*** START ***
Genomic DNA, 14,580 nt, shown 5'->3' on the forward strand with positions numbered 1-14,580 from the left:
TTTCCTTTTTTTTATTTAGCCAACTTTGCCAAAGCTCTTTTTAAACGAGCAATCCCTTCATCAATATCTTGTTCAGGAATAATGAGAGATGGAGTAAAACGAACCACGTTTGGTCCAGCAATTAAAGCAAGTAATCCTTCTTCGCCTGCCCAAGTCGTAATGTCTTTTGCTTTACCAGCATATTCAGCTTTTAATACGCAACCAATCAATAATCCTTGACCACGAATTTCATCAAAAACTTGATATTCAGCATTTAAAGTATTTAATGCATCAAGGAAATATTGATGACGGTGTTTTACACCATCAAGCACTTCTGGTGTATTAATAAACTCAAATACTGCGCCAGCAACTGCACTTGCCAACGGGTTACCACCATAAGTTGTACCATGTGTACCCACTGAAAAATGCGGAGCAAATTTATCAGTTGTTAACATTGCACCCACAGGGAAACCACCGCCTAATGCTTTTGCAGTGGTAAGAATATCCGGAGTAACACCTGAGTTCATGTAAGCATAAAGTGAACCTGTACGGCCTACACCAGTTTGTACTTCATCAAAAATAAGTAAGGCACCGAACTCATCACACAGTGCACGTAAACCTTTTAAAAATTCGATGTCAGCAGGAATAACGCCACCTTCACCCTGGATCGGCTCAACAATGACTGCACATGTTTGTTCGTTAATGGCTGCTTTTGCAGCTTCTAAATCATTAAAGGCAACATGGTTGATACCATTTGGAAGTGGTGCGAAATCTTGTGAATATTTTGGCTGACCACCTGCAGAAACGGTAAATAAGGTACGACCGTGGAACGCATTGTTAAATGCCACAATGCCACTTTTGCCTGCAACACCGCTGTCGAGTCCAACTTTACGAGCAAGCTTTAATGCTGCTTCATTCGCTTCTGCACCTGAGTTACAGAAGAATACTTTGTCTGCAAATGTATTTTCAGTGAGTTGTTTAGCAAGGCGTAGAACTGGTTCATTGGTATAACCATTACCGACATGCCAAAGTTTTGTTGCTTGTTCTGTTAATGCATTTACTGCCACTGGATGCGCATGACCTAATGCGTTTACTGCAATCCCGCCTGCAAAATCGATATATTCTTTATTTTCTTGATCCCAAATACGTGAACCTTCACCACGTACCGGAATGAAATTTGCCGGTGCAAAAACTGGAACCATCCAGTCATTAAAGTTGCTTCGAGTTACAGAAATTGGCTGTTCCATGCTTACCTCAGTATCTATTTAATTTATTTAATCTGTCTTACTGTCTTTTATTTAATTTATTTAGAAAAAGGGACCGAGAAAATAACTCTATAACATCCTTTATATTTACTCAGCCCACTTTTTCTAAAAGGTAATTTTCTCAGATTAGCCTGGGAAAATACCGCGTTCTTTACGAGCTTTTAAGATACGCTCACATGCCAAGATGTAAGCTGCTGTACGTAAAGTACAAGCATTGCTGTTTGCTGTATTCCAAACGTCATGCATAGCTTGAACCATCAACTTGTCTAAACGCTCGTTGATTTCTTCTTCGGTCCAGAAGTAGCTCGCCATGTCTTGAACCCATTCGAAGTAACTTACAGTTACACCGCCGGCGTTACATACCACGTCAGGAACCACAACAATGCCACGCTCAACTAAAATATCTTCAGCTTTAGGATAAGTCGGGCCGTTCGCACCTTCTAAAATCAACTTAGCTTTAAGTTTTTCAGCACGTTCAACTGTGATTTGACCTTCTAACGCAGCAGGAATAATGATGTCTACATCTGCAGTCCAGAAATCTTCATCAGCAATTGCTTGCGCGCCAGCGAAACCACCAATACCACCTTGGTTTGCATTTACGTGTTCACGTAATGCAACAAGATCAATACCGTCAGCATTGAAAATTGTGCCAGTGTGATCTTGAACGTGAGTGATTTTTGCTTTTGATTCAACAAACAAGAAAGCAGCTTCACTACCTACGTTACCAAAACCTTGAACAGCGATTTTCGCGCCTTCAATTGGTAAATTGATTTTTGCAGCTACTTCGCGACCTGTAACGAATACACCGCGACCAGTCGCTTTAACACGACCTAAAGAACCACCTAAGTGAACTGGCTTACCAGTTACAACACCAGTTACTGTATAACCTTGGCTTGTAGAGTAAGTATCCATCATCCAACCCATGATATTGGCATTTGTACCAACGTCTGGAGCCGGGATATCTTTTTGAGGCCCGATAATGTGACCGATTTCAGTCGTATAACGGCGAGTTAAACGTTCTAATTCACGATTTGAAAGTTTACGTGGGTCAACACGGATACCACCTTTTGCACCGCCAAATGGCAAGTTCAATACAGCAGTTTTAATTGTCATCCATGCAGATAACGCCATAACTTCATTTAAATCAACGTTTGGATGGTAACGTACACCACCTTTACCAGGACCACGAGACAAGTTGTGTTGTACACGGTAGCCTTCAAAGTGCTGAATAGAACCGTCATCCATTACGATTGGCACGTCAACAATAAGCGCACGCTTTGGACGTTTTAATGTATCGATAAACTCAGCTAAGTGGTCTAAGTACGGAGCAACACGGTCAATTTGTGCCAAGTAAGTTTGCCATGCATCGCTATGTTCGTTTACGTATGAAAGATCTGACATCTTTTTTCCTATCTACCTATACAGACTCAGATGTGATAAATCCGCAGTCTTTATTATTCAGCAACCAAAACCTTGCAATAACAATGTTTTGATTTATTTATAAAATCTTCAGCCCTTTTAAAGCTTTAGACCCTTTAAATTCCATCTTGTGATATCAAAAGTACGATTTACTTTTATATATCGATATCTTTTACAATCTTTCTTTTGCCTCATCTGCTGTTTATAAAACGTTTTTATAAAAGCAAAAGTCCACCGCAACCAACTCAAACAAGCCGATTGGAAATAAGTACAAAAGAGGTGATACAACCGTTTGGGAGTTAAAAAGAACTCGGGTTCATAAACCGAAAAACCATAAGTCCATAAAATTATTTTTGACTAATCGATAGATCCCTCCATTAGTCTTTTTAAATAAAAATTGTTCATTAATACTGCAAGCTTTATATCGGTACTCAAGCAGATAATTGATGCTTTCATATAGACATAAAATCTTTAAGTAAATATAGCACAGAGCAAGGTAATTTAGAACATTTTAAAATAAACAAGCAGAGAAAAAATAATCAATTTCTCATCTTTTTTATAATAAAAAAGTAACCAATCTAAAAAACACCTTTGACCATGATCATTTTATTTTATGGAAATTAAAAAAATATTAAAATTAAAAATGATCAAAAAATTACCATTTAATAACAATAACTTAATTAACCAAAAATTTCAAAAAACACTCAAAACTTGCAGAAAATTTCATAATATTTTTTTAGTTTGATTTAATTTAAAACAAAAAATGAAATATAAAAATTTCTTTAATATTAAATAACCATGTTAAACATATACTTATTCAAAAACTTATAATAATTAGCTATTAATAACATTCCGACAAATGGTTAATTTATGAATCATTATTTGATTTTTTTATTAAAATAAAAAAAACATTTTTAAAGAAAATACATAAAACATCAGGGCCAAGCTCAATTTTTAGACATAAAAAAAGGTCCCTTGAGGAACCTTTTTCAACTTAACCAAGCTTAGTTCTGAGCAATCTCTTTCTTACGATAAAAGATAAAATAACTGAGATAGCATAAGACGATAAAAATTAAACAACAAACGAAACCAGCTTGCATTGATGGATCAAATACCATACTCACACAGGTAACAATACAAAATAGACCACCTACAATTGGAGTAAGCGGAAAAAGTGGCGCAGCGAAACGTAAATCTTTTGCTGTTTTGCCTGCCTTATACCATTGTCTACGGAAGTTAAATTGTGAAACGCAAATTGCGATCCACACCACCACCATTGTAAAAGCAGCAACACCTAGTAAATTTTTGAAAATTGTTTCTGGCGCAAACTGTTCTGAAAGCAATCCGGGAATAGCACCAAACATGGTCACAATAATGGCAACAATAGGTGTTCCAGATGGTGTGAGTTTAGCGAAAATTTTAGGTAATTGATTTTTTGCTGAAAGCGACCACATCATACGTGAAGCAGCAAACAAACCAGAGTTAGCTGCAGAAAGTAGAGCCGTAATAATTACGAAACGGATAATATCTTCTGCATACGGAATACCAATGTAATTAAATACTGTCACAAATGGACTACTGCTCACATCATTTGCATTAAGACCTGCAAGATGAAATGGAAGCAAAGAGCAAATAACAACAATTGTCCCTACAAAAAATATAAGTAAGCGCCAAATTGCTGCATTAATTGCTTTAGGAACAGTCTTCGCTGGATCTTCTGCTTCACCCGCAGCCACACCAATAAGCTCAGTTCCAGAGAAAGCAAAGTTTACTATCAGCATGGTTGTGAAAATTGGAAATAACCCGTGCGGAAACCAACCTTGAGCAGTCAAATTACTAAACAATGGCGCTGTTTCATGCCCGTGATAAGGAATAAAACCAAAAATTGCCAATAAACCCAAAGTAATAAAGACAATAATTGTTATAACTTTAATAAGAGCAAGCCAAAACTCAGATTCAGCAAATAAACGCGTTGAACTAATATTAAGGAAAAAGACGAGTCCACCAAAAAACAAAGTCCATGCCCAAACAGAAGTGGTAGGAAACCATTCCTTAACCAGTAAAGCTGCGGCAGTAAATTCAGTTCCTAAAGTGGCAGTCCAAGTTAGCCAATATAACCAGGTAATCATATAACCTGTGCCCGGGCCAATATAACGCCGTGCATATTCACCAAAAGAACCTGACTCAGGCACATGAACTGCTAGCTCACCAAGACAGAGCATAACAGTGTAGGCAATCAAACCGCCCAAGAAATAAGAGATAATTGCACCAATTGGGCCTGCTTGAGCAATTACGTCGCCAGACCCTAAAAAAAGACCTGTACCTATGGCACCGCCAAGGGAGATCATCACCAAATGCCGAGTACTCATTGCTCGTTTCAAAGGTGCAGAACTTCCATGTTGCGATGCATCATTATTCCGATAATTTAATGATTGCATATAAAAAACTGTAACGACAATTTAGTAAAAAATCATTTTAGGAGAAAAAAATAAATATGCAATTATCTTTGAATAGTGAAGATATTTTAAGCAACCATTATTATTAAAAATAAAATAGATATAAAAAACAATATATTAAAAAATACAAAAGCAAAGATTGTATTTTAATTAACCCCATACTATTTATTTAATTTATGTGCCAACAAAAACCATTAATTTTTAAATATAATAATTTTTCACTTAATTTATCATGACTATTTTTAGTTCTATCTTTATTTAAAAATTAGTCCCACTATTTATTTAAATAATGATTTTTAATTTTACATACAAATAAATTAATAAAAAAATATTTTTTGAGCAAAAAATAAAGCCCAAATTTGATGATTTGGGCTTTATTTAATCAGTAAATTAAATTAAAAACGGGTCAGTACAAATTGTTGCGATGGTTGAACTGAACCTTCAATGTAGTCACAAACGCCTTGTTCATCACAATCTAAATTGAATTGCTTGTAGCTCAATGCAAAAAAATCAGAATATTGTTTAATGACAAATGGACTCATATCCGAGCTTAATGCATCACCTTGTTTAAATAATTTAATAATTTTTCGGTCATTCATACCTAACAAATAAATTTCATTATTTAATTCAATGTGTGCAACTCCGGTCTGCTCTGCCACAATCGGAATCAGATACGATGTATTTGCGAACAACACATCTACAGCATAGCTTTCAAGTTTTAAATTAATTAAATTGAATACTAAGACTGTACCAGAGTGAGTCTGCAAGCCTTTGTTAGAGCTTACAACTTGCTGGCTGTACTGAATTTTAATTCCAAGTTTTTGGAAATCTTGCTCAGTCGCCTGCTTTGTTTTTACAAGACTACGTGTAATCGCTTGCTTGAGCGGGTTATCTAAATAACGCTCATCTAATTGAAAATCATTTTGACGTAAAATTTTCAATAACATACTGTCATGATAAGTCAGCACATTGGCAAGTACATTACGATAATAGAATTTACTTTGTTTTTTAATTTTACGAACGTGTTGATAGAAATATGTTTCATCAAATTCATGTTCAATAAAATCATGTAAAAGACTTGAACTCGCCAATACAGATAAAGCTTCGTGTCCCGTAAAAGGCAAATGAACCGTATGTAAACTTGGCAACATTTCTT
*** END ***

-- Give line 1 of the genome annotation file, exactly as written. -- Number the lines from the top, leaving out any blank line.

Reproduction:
Genomic DNA, 14,580 nt, shown 5'->3' on the forward strand with positions numbered 1-14,580 from the left: